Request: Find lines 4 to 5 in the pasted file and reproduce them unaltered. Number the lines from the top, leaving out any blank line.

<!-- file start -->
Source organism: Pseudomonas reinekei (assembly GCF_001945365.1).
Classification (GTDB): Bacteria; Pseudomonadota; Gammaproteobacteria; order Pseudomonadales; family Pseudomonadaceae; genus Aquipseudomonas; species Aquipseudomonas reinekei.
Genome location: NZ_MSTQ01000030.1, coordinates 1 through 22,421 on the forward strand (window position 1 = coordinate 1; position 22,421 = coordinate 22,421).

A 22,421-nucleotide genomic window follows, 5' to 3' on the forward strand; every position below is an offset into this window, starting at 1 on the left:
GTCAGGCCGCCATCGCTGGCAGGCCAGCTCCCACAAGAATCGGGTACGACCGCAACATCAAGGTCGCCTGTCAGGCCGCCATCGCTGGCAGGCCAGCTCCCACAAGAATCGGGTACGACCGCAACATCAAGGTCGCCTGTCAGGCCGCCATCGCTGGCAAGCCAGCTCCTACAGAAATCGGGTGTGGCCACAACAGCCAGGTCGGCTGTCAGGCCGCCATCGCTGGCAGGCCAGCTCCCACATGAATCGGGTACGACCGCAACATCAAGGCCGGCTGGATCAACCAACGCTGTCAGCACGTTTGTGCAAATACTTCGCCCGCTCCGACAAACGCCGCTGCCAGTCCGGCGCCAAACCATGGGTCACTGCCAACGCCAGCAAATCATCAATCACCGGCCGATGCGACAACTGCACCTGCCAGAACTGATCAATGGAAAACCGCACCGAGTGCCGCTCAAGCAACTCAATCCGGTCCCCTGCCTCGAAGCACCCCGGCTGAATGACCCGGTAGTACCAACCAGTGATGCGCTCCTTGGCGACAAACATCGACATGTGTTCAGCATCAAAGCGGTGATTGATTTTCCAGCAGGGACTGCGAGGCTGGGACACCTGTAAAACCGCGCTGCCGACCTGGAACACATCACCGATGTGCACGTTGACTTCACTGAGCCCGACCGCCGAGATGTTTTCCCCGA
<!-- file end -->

A 22,421-nucleotide genomic window follows, 5' to 3' on the forward strand; every position below is an offset into this window, starting at 1 on the left:
GTCAGGCCGCCATCGCTGGCAGGCCAGCTCCCACAAGAATCGGGTACGACCGCAACATCAAGGTCGCCTGTCAGGCCGCCATCGCTGGCAGGCCAGCTCCCACAAGAATCGGGTACGACCGCAACATCAAGGTCGCCTGTCAGGCCGCCATCGCTGGCAAGCCAGCTCCTACAGAAATCGGGTGTGGCCACAACAGCCAGGTCGGCTGTCAGGCCGCCATCGCTGGCAGGCCAGCTCCCACATGAATCGGGTACGACCGCAACATCAAGGCCGGCTGGATCAACCAACGCTGTCAGCACGTTTGTGCAAATACTTCGCCCGCTCCGACAAACGCCGCTGCCAGTCCGGCGCCAAACCATGGGTCACTGCCAACGCCAGCAAATCATCAATCACCGGCCGATGCGACAACTGCACCTGCCAGAACTGATCAATGGAAAACCGCACCGAGTGCCGCTCAAGCAACTCAATCCGGTCCCCTGCCTCGAAGCACCCCGGCTGAATGACCCGGTAGTACCAACCAGTGATGCGCTCCTTGGCGACAAACATCGACATGTGTTCAGCATCAAAGCGGTGATTGATTTTCCAGCAGGGACTGCGAGGCTGGGACACCTGTAAAACCGCGCTGCCGACCTGGAACACATCACCGATGTGCACGTTGACTTCACTGAGCCCGACCGCCGAGATGTTTTCCCCGA